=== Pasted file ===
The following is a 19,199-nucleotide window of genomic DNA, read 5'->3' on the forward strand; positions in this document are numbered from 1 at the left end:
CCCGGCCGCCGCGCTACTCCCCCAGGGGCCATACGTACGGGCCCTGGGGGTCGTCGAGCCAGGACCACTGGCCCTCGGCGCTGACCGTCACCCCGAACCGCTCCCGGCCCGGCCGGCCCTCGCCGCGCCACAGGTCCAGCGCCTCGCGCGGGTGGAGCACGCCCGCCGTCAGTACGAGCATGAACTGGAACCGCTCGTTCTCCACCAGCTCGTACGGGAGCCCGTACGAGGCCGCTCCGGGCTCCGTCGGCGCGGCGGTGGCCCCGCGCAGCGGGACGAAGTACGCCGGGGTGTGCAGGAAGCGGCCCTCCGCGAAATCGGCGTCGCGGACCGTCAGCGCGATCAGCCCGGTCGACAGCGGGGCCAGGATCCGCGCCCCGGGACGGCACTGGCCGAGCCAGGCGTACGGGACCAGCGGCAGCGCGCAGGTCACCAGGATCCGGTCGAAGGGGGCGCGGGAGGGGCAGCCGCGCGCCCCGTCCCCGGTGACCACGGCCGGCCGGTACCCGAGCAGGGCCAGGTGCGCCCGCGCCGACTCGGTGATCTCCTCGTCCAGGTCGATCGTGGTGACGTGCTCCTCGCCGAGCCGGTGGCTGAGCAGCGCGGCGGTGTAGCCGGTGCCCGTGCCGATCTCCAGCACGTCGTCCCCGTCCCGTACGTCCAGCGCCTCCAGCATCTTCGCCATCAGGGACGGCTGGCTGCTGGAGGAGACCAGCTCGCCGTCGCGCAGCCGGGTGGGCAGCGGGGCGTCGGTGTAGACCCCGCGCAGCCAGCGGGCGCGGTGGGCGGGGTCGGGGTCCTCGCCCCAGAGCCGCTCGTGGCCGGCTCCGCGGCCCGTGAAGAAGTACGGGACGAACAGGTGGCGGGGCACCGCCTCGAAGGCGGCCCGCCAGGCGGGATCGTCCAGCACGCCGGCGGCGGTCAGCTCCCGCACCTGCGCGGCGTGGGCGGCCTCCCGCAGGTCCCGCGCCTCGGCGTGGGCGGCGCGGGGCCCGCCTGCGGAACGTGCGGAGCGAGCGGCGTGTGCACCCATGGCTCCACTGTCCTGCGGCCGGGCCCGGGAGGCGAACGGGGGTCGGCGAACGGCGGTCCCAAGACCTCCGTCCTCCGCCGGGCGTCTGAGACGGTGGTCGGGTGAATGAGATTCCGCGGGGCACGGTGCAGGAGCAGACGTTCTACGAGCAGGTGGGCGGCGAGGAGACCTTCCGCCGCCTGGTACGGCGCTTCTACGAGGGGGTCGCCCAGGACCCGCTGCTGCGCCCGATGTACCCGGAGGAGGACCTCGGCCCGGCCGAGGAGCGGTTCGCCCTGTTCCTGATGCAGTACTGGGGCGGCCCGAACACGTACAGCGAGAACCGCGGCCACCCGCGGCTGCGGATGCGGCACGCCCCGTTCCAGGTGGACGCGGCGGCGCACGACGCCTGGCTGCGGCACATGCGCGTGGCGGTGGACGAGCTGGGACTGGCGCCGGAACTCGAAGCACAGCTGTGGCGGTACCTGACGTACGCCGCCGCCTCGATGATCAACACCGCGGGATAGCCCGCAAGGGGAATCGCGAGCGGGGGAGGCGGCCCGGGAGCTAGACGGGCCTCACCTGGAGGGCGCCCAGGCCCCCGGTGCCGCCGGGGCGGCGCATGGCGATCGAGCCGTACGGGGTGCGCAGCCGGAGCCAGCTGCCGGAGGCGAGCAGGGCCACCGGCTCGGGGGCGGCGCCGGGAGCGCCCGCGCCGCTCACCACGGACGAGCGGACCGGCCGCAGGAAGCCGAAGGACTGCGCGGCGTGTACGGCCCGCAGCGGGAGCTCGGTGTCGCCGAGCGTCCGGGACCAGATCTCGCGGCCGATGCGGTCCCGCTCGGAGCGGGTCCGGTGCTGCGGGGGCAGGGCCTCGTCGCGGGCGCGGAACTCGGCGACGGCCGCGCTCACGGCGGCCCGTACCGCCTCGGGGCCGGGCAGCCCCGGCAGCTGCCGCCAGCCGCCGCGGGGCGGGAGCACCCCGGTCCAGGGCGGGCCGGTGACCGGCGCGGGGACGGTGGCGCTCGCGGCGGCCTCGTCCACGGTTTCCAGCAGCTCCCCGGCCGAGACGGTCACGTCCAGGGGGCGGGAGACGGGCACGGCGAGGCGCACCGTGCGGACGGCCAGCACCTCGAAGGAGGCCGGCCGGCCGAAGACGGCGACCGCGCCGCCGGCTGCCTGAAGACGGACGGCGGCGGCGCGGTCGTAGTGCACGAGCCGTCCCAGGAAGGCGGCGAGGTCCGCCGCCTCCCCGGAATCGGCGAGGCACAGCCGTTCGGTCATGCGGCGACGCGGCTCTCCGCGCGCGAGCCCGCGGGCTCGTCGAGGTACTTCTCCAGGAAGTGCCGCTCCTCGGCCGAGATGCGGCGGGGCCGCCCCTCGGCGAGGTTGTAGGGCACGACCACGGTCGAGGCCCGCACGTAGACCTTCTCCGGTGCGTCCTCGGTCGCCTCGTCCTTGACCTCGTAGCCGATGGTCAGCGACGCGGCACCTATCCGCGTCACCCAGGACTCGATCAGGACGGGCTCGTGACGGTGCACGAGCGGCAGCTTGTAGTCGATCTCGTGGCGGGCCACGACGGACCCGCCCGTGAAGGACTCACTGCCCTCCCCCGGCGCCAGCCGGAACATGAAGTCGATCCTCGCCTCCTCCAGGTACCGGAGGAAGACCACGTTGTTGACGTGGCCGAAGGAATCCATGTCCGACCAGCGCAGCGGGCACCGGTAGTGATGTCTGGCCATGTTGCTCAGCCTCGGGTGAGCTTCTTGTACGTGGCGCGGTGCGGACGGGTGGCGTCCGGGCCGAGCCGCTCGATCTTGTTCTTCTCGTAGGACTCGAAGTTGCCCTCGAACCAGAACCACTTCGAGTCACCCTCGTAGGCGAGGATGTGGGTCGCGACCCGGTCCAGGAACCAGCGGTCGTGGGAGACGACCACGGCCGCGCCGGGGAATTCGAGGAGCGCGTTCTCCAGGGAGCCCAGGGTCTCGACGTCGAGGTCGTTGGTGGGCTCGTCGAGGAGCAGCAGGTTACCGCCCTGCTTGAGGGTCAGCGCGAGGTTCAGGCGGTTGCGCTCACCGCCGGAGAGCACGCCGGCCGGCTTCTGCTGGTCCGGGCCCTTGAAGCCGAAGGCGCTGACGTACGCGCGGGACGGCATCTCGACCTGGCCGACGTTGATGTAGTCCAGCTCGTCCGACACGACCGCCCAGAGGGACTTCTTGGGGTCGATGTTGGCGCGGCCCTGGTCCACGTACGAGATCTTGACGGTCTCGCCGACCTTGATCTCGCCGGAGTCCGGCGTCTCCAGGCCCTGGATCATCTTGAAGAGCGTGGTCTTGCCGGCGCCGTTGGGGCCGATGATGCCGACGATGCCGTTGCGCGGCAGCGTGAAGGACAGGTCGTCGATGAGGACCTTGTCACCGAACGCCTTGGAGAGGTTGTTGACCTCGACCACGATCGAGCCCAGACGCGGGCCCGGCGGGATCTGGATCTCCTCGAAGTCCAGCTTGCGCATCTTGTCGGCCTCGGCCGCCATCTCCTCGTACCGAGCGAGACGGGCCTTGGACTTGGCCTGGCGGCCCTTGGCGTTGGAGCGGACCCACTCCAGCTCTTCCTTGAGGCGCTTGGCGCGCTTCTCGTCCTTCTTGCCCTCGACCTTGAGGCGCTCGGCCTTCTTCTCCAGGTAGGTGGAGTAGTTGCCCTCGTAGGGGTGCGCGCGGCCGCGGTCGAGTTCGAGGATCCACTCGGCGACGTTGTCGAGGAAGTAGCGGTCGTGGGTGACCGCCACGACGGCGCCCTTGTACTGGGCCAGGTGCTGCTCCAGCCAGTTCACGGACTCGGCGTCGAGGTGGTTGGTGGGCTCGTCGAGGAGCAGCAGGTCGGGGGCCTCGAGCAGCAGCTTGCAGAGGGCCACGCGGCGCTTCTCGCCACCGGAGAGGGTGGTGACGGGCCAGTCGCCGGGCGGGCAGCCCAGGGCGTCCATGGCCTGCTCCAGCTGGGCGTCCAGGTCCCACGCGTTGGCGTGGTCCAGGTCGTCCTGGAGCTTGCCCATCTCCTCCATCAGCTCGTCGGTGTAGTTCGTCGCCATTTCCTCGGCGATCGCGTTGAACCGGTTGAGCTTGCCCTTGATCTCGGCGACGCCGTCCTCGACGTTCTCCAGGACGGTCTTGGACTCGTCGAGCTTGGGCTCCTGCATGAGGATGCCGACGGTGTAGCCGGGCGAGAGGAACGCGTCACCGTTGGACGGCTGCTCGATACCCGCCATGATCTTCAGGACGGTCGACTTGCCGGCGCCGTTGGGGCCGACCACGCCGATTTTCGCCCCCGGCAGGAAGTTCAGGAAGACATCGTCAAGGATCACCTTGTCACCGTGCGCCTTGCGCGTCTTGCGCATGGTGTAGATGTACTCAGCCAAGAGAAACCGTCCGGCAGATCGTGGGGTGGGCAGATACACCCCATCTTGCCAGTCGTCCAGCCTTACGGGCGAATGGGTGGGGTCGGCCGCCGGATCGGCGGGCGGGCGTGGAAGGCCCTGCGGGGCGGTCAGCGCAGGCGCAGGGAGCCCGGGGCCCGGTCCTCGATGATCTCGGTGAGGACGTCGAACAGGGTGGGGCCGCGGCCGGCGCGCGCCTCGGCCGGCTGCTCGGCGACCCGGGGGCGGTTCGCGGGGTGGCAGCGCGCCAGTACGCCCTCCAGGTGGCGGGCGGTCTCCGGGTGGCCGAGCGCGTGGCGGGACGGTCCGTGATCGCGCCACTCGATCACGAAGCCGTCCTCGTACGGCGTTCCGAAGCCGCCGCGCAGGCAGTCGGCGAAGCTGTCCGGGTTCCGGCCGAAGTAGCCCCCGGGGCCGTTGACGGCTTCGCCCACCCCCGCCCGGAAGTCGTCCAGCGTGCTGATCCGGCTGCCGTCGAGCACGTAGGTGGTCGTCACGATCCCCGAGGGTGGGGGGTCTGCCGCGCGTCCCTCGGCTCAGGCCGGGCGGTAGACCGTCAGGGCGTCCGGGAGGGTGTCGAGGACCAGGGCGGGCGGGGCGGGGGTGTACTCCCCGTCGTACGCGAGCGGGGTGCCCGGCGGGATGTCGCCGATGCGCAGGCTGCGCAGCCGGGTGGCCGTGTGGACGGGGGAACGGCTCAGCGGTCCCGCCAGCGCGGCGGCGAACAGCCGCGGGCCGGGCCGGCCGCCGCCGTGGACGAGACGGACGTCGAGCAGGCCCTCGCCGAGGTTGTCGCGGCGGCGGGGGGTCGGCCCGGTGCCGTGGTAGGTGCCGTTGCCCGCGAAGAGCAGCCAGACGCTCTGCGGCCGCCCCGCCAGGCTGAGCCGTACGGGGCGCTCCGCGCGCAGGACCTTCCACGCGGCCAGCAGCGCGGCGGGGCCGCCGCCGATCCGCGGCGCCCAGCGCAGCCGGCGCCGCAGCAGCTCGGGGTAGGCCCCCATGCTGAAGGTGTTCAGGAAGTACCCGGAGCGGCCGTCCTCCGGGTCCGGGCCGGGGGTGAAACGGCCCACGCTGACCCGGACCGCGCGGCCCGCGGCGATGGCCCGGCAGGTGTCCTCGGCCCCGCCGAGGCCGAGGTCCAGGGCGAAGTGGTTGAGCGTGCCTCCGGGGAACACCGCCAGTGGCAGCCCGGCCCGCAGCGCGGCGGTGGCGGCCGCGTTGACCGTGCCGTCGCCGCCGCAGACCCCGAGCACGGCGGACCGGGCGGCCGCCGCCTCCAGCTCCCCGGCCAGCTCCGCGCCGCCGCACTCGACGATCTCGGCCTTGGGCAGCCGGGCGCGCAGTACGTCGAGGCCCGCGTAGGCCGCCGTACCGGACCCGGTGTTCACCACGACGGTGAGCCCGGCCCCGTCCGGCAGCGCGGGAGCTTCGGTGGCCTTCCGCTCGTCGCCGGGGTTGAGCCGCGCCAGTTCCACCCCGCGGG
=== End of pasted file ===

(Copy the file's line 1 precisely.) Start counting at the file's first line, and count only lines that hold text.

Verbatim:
The following is a 19,199-nucleotide window of genomic DNA, read 5'->3' on the forward strand; positions in this document are numbered from 1 at the left end: